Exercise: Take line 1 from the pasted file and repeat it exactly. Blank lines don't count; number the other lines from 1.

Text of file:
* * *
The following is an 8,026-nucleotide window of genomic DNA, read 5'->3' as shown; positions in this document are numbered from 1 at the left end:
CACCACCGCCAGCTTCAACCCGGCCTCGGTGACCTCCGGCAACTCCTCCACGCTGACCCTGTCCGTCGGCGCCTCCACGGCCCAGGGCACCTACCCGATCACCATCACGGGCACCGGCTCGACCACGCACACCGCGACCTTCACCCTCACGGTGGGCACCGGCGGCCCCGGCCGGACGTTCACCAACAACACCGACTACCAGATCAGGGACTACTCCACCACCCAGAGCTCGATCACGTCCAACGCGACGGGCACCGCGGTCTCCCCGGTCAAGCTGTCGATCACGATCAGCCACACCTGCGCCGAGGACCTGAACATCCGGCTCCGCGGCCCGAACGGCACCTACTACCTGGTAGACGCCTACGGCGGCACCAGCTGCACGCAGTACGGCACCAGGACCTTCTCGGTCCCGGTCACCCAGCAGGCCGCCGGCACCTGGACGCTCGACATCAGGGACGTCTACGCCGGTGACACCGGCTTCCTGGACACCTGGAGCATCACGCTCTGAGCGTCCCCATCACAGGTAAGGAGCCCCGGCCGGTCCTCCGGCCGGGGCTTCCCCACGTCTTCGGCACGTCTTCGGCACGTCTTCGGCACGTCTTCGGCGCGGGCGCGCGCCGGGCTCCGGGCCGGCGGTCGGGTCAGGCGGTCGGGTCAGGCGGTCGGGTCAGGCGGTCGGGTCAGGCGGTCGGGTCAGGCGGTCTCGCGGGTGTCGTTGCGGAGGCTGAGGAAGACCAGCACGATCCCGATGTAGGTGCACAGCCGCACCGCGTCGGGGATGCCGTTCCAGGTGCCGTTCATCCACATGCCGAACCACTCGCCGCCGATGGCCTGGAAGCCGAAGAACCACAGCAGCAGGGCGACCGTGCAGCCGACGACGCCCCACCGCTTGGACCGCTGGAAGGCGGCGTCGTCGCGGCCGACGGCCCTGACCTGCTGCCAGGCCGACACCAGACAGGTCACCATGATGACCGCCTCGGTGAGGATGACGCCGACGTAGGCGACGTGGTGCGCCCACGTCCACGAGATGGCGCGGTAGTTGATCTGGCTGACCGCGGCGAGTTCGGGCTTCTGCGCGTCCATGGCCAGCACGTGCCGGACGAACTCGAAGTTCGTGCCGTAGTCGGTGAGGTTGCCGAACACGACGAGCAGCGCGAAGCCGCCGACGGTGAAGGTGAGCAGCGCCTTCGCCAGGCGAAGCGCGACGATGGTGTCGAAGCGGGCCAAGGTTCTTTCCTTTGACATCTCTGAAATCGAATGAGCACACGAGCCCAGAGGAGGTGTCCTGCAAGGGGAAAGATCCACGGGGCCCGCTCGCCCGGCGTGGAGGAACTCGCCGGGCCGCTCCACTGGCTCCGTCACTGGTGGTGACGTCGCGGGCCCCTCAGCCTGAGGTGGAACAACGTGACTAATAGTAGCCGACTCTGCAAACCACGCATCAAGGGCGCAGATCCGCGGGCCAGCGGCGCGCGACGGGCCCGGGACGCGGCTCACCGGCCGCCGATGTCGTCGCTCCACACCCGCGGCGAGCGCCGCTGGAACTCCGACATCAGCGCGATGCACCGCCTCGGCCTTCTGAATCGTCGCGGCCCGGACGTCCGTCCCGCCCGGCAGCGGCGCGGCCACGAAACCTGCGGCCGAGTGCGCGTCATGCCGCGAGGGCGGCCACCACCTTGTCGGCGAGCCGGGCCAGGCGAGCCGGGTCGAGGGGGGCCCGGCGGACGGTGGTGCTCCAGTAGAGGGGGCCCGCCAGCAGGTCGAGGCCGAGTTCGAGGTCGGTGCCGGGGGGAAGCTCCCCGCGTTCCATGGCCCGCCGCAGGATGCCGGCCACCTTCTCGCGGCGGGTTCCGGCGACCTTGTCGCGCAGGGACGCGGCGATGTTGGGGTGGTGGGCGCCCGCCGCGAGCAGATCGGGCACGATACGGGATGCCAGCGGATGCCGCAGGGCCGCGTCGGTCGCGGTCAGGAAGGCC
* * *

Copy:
The following is an 8,026-nucleotide window of genomic DNA, read 5'->3' as shown; positions in this document are numbered from 1 at the left end: